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Leo Enticknap
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 - posted 05-01-2017 07:12 PM      Profile for Leo Enticknap   Author's Homepage   Email Leo Enticknap   Send New Private Message       Edit/Delete Post 
This is a magnetic tape read by helical scan transport problem, not a specifically digital problem. The same migration problems apply to analog videotapes on small-scale and short-lived formats (e.g. EIAJ, M-5).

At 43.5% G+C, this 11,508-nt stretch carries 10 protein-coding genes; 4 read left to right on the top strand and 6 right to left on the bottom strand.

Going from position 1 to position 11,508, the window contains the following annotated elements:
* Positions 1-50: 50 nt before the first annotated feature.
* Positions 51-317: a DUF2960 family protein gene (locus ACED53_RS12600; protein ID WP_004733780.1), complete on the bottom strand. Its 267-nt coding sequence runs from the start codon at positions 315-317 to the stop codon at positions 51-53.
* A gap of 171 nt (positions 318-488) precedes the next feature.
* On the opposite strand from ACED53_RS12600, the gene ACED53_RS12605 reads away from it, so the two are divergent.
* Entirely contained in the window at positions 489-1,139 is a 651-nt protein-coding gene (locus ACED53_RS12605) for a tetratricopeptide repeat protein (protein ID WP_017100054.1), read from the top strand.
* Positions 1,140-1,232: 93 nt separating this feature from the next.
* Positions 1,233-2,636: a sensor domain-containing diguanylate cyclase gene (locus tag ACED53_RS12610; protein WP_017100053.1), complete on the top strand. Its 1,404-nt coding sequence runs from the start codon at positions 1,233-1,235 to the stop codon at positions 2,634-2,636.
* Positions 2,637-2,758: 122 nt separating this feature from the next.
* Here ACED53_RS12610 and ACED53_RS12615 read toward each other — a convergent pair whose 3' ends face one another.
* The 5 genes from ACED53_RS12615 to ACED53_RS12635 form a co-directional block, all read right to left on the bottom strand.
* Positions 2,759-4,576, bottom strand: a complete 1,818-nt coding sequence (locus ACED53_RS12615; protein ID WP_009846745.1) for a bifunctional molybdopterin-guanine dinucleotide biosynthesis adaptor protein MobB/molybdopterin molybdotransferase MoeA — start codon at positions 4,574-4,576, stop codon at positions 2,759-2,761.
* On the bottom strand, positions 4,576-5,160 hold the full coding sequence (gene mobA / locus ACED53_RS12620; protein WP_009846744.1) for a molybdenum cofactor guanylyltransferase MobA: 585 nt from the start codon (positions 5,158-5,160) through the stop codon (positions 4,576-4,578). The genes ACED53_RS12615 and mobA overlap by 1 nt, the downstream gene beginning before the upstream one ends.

The sad truth of the matter is that during the last decade, a big debate and product marketing war took place for the emerging big data archiving market, between hard disc based approaches (most of them based on RAID or MAID architecture) and tape-based ones, and a lot of the world’s media archives placed their bet on the wrong horse. At the time, short-term economies of scale favored tape. The LTO organization had a slick marketing operation and deals with two big hardware makers, so they grabbed a big chunk of the market. Then Moore’s Law on steroids went to work on hard drive technology, and is working at a barely credible pace now: this time last year, $200 would buy you a 2TB server grade drive; now, the same money will buy you 4-5TB. Flash memory is plummeting in price, and several new solid state storage methods are about to come to market, that show a lot of promise for the possibility of making big data storage so cheap and easy that it’ll be a non-issue.